Hell actually was created for the devil and his angels, according to the Bible. Not for people. Jesus made it clear in his teachings, though, that rebellious people will be placed with the rebellious angels in the lake of fire at the resurrection. I'm not going to lie to you. If you respect Jesus' teachings, why not believe what He said about Himself, and about the end of our lives? What did He say to do? 'Repent,' (which means to turn and change), 'for the Kingdom of Heaven is at hand.' The fact is that the Son of God, the Messiah, tells you in His teachings what's going to happen. You will face God someday at judgment, and Jesus has indeed paid the price that none of us could (see my previous post). You have the choice to reject that or to believe that. Sounds to me like He's calling to you.

2. Do you believe that every word of the Bible is true? What about the parts that contradict one another?

Yes, I believe the Bible is true and infallible in the original Greek and Hebrew (and a lil Aramaic). However, people seem to fall into some traps when considering this issue: Hebrew and Greek, like any other language, employ idioms, poetic devices, parables, laments, songs, and proverbs. Each type of communication should be understood as it was meant to be, not forced into a box of literalism where it's clearly absurd. Jesus says that unless I hate my mother and father, I cannot be His disciple (Lk 14:26). Ack!! He's contradicting the command to honor my parents!! No, that's an erroneous assumption about what He means. Compared to our love for and devotion to Him, all other 'loves' in our life are like hate...they pale that much in comparison. Also, Jesus is talking about the cost of discipleship (following Him and learning from Him). If you accept and follow Jesus, you suffer rejection, often from those closest to you. Your love for Christ has to be greater than for your family or whoever would try to get you to leave Jesus.

Jesus very often spoke in parables, or in ways that make you dig for understanding. Also, understanding is given by the Holy Spirit.

So, the short answer is yes. And I don't think there are any parts that truly contradict each other. There are, however, lots of people who don't interpret correctly.

3. What is your ultimate authority on the fact that the Bible is divinely inspired?
My absolute conviction of its truth (simply knowing it), my own testimony (changed life, empowerment through the Holy Spirit in often miraculous ways), and the historical accuracy of the text and the events depicted in it.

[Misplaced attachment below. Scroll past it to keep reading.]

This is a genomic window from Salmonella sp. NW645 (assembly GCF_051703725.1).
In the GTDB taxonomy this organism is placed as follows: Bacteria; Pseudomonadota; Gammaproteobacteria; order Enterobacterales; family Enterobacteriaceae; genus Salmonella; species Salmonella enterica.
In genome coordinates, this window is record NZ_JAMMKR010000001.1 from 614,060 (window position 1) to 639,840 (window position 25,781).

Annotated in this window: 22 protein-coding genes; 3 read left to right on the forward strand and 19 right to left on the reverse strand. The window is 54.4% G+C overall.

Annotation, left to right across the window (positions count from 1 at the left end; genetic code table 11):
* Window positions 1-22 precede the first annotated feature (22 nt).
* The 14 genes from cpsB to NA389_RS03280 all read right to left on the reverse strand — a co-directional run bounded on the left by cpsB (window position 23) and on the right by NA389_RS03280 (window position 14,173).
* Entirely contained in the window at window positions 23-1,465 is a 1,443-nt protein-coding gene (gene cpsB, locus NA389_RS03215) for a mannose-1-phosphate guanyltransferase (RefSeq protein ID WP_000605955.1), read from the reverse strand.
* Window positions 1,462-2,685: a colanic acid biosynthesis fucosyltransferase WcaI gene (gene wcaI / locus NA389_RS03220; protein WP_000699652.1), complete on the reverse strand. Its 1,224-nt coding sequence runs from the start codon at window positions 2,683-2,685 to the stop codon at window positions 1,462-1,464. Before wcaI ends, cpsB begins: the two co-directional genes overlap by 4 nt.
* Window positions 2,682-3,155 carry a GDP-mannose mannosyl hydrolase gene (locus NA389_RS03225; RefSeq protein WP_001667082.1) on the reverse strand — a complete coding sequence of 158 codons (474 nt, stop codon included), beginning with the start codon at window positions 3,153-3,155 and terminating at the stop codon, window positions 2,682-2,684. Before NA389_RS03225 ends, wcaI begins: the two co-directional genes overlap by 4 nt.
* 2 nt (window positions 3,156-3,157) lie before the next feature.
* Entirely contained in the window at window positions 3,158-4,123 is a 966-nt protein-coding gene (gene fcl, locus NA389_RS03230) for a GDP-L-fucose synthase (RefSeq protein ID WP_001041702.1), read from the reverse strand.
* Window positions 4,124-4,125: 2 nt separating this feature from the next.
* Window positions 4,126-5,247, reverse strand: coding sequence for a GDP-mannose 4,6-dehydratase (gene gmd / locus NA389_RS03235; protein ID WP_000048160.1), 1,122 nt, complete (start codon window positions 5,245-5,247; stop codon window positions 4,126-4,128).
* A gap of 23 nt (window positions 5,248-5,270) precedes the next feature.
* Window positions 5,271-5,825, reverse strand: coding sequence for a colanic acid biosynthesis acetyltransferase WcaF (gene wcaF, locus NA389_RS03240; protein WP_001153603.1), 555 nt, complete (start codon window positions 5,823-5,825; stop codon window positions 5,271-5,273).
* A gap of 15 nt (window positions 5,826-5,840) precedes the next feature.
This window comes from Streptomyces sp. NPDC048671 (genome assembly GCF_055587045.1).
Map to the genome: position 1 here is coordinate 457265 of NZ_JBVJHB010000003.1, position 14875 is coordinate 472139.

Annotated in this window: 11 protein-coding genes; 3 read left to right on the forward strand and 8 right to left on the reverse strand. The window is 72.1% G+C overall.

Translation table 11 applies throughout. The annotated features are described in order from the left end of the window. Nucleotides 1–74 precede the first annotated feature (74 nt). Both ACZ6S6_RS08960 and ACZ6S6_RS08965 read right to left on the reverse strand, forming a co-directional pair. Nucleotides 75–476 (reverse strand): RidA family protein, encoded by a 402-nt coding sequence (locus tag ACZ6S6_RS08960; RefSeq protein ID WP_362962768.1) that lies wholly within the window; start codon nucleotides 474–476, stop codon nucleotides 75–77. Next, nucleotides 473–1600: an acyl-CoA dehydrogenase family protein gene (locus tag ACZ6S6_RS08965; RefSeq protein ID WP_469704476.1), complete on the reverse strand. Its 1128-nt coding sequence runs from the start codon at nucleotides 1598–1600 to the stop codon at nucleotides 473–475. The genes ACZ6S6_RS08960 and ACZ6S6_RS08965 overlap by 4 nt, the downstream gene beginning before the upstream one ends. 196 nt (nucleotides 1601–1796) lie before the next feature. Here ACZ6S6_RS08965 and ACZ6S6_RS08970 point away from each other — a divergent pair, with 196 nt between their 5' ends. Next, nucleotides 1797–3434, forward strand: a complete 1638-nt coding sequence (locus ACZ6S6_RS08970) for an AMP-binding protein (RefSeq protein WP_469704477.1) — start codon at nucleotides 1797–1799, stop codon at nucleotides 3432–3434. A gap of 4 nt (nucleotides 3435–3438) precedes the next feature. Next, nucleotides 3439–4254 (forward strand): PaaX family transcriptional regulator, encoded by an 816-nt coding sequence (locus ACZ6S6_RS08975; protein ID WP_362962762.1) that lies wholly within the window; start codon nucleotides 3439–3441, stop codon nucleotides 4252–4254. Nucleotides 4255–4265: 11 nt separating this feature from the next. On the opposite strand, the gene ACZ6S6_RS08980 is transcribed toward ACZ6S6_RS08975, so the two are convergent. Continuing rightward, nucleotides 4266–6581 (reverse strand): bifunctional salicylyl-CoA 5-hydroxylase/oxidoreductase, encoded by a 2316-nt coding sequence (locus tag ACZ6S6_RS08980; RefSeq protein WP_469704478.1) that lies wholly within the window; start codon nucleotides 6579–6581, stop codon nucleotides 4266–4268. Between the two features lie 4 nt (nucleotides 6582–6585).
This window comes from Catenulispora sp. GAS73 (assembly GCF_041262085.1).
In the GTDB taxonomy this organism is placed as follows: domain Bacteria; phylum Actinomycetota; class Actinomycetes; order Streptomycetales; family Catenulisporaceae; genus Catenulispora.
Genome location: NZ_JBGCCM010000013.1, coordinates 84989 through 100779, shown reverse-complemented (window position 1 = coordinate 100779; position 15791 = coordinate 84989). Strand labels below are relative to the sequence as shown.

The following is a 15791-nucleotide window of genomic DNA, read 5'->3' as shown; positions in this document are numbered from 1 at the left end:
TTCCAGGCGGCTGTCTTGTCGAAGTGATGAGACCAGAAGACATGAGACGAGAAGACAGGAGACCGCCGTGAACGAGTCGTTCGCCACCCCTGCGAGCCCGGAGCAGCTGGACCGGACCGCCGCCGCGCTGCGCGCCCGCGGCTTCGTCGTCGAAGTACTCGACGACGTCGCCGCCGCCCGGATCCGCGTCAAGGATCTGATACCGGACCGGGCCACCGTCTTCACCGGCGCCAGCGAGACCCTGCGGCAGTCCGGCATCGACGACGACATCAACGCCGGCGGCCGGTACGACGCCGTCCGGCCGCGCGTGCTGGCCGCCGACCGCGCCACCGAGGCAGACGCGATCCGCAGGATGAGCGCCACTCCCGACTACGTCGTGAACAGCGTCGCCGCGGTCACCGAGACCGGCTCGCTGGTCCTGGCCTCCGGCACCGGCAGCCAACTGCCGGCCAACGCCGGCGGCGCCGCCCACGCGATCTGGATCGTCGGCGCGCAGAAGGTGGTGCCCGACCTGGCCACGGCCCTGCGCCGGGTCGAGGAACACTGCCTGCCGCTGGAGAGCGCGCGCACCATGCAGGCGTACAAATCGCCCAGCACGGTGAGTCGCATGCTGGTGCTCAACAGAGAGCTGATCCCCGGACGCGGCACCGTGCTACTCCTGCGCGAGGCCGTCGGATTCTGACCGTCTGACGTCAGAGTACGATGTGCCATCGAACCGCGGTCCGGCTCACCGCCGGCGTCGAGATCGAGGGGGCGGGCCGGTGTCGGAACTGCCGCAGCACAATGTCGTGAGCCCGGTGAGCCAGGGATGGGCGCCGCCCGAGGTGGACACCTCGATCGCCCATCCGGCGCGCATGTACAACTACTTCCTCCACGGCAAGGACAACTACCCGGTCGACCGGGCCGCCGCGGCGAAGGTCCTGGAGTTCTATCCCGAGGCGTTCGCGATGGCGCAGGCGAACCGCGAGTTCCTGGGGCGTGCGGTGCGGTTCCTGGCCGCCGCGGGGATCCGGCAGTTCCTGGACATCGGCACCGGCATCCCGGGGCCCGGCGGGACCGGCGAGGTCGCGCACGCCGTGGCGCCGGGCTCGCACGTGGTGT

Part of the way the saints in the end times overcome the devil is 'by the word of their testimony.' That and the sacrifice of Jesus. Going back to your first question, can you see why it's really important to believe Jesus is the Son of God? There is power in what He did. Denying who He is recognizes nothing about what He did for you. He wasn't just a teacher.
Rev 12:10-12
And I heard a loud voice in heaven, saying, "Now the salvation and the power and the kingdom of our God and the authority of his Christ have come, for the accuser of our brothers has been thrown down, who accuses them day and night before our God. And they have conquered him by the blood of the Lamb and by the word of their testimony, for they loved not their lives even unto death."

4. Does God offer only one path to salvation? If so, what about all those people in the non-Christian world? Did God allow their creation so that they can go to hell?

a) Yes, knowing and following Jesus is the only way to salvation. The Bible makes that clear. Check it out:

1 Tim 2:4-6a
[God] desires all people to be saved and to come to the knowledge of the truth. For there is one God, and there is one mediator between God and men, the man Christ Jesus, who gave himself as a ransom for all.

Because of our standing before God, we needed a sacrifice for sin. The temple and sacrifices in Jerusalem--and the office of the High Priest--were symbols and signs of the fact that blood is required to pay for sins. Animal blood doesn't do it, though. We needed something more, a replica of us, perfect and sinless, to agree to take the punishment. That's what Jesus did.

Hebrews 9:6-7
the priests go regularly into the first section, performing their ritual duties, but into the second only the high priest goes, and he but once a year, and not without taking blood, which he offers for himself and for the unintentional sins of the people.

Instead of a high priest, we have the fulfillment of that system: Jesus. His blood is what was required to pay the sin debt.

b) What about those who have not heard? First, it's important to understand that everyone is without excuse before God for their deeds:

Romans 1:18-20